Harvesting Radiata Pine in Chilean hills.
Another company, another direction. Okonski accepted the challenge and created Columbia Harvest Systems Ltd. to focus on skylining in the Rocky Mountain trench. Working from Elko to Golden, he teamed up with CFI.
“They had one large yarder based on coastal technology, and they weren’t using good technique. Our wood was much smaller on average than coastal wood. We strain tested various anchoring situations, established some baseline productivity, did thinning and partial cuts, and increased road spacings,” says Okonski. “The idea was to train crews in skyline methodology. We employed 10-15 men on two sides.”
In the fourth year of operations, Okonski sold his yarders to committed Canadian contractors. He then consulted for ten more years on production, environmental practices, safety, and wood supply issues.
When a delegation from Chile toured the Northwest, they visited Okonski’s Montana operation — things were lining up for him to do some Latin logging.
“They were looking for ideas on how to thin their Radiata Pine on steep slopes. They liked our operation the best,” he remembers. Two years later, he was in Chile training loggers to thin 12-year-old Radiata Pine with a skyline system. He and his family lived full-time in Chile, conducting business from 1993 until the 9-11 attack. He then felt compelled to return to the USA.
After returning home, an opportunity came about to work in the central Appalachians, amidst the hardwood forests of southwest Virginia. He bought a Cat 320 Custom Forestry Machine from Finning in B.C. It was a fully guarded low cab with excavator boom and Hultdins grapple saw.
“It was a lovely machine to work for shovel logging or nursing a yarder,” Okonski recalls. After four years and limited success, he realized that labor issues were too great despite help from various state and local agencies to find alternative labor sources. Once again, time for a change.
Okonski has continually adapted to new technology as each wave has hit the industry. He’s practiced cut-to-length and skyline logging, tinkering with equipment and techniques to become more efficient.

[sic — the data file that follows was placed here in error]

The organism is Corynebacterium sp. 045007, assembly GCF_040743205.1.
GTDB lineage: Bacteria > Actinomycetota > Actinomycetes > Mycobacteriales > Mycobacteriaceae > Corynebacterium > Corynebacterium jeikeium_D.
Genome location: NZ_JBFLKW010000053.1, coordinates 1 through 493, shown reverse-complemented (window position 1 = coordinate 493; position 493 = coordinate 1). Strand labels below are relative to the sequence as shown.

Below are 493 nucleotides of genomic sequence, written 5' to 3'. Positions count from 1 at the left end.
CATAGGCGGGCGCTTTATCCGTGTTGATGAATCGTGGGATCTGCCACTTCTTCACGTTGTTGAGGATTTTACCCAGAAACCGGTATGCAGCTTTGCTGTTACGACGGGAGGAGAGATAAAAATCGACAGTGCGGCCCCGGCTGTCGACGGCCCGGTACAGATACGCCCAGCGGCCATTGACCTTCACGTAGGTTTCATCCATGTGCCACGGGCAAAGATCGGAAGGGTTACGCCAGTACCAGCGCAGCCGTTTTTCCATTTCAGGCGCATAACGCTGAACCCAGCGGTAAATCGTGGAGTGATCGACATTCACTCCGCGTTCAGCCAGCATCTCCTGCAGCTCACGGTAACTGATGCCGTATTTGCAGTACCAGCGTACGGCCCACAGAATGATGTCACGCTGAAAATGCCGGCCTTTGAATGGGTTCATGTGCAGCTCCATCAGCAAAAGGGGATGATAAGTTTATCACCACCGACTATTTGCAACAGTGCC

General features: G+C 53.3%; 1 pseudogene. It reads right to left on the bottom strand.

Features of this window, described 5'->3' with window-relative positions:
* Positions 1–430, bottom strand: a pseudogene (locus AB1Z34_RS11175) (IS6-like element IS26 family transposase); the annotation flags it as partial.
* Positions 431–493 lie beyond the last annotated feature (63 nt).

Harvesting to Biomass
Okonski has been like a homing pigeon, returning to Montana after his various national and international gigs. Since he formed Great Northern Land Services Inc. in 2007, he’s kept busy working on biomass analyses, manufacturing opportunities, various consulting projects, and timber harvesting.
The Montana DNRC developed an RFP to do fuel reduction and forest health improvements on private and state lands based upon a surplus in their firefighting fund, combined with some stimulus money. In 2009, he presented DNRC with a complex proposal that would thin acreages in Flathead, Lincoln, and Sanders counties.
“The big challenge was how to get landowners onboard,” he says of the proposed project. In Flathead County, it brought together 26 diverse landowners with adjoining five to twenty acre parcels. “A Wildfire Risk Map rated the proposal area with a very high risk rating. The project targeted a priority area with the potential for huge property losses should a wildfire get uncontrolled momentum,” he recounts.
There were multiple goals to the Montana DNRC project: to help maintain a timber harvesting infrastructure, supply logs and pulp to the industry, and create healthier, more fire resistant private and state forests. Ironically, the fuel reduction and thinning project was to provide pulp logs about the same time the Smurfit-Stone Pulp Mill in nearby Missoula closed due to Smurfit’s bankruptcy filing. It was a serious blow to Montana’s wood products manufacturing sector—and to Okonski’s project.
Lately, the cornerstone in Okonski’s equipment stable has been a unique Cameco Industries forwarder developed in the mid-90s. Cameco made sugar cane harvesting equipment in Louisiana and was diversifying into cut-to-length equipment. The six-wheel-drive machine, with its 8-foot 6-inch width and Cranab Swedish boom, has been just the ticket for thinning work.
However, it was quite a process getting the forwarder to its productive state. After John Deere Company purchased Cameco Industries, the prototype forwarder was mothballed, then sold for salvage to a local who passed on. The machine wound up on e-Bay, sold to a young man in Colorado, who subsequently sold it to Okonski. He transported the forwarder home. With the help of a friend, he troubleshot, among other items, a boom that hadn’t worked in years. There were no manuals to reference, but through lots of brainstorming and research, he finally got it running smoothly.
For Okonski, it’s been a hopscotch of jobs and locations over the years. One thing he’s done, however, is adapt to the new technology as each wave has hit the industry. He’s practiced cut-to-length and skyline logging especially to his advantage, tinkering with equipment and techniques to be efficient, while also working toward satisfying his widely divergent client base. As the Northwest timber industry ebbs and flows, Jerry Okonski remains vigilant for new and challenging opportunities.